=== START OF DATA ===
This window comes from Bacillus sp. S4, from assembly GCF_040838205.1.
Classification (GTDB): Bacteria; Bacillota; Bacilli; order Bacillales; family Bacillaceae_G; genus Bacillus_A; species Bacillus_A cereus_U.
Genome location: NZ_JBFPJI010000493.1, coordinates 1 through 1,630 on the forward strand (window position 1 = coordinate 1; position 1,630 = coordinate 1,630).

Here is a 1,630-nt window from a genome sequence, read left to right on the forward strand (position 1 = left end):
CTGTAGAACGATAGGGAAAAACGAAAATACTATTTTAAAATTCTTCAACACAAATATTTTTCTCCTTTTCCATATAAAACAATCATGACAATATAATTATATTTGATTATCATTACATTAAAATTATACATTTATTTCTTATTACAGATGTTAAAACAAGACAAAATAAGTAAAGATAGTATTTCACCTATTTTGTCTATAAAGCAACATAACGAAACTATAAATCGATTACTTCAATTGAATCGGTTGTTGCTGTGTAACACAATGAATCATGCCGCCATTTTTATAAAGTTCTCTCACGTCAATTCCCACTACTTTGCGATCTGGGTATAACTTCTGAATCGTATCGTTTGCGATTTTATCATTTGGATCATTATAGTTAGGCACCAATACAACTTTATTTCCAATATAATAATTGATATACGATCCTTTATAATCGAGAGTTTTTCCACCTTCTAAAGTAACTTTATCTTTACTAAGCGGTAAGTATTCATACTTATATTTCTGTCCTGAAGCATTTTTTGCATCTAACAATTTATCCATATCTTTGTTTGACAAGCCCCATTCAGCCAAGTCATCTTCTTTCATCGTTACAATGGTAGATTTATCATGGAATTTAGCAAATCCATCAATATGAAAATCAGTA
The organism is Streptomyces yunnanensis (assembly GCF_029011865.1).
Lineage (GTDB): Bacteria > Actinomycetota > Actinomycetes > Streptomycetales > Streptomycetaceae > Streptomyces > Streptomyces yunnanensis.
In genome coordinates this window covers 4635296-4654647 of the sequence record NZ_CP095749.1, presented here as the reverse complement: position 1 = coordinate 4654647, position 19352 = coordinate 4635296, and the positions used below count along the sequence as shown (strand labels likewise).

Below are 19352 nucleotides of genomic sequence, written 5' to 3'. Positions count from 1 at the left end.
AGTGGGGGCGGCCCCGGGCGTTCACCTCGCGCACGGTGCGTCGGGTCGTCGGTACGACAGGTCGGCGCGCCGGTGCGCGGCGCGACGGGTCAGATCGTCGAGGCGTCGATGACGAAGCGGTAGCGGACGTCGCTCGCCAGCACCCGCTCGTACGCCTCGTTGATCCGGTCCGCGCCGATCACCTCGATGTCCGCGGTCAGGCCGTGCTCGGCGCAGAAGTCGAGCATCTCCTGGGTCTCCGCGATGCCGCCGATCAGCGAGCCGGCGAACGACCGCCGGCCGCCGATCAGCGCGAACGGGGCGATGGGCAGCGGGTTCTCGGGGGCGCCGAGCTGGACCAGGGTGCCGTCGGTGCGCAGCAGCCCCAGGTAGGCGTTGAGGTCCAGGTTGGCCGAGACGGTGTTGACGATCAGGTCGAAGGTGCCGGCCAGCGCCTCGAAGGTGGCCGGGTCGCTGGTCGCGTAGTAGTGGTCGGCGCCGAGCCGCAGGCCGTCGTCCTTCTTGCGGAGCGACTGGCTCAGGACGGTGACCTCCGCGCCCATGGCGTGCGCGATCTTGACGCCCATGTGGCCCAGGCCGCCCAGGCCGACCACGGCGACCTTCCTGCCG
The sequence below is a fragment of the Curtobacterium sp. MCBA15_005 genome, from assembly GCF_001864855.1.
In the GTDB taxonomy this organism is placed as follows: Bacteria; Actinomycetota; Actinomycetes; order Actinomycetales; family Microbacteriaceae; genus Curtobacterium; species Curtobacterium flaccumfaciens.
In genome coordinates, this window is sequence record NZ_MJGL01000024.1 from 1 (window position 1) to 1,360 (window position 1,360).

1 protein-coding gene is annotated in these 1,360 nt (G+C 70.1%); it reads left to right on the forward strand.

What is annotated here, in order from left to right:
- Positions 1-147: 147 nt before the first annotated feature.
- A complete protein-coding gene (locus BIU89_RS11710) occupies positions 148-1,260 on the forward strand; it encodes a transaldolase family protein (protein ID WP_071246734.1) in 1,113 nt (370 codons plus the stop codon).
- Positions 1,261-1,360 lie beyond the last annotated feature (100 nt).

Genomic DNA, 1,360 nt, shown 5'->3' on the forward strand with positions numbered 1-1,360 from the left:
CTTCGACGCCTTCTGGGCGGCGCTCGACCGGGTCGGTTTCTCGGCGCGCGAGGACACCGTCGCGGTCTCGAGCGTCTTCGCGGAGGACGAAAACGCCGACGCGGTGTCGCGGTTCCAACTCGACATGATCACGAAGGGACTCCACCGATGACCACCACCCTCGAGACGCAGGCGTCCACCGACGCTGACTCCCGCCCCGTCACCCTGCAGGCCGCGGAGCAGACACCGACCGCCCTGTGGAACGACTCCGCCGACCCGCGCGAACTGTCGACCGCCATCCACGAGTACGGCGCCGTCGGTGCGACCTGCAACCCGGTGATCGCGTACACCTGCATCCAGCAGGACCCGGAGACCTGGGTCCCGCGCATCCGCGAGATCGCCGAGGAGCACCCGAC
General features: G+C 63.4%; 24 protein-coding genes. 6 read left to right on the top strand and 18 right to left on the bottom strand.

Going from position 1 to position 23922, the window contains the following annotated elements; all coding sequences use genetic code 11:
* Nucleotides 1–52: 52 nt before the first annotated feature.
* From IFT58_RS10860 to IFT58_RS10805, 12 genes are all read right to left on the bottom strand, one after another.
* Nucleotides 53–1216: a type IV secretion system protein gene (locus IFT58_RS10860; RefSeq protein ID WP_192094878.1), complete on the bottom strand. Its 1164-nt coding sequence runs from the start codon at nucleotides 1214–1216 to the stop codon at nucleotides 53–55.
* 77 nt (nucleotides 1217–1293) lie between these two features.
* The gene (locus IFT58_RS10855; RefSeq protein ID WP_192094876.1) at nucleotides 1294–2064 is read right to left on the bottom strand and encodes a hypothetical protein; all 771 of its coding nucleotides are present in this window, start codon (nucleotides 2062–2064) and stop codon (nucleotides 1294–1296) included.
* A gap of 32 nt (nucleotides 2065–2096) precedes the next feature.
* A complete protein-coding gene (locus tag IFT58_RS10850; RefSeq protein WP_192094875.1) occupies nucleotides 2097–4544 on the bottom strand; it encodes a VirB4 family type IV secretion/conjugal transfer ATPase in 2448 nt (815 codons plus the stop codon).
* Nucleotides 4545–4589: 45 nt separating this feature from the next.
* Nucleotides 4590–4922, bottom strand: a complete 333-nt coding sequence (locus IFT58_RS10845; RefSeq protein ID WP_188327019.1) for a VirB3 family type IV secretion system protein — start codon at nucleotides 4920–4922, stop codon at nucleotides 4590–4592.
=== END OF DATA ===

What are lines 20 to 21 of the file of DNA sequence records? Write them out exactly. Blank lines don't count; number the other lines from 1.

CTTCGACGCCTTCTGGGCGGCGCTCGACCGGGTCGGTTTCTCGGCGCGCGAGGACACCGTCGCGGTCTCGAGCGTCTTCGCGGAGGACGAAAACGCCGACGCGGTGTCGCGGTTCCAACTCGACATGATCACGAAGGGACTCCACCGATGACCACCACCCTCGAGACGCAGGCGTCCACCGACGCTGACTCCCGCCCCGTCACCCTGCAGGCCGCGGAGCAGACACCGACCGCCCTGTGGAACGACTCCGCCGACCCGCGCGAACTGTCGACCGCCATCCACGAGTACGGCGCCGTCGGTGCGACCTGCAACCCGGTGATCGCGTACACCTGCATCCAGCAGGACCCGGAGACCTGGGTCCCGCGCATCCGCGAGATCGCCGAGGAGCACCCGAC
General features: G+C 63.4%; 24 protein-coding genes. 6 read left to right on the top strand and 18 right to left on the bottom strand.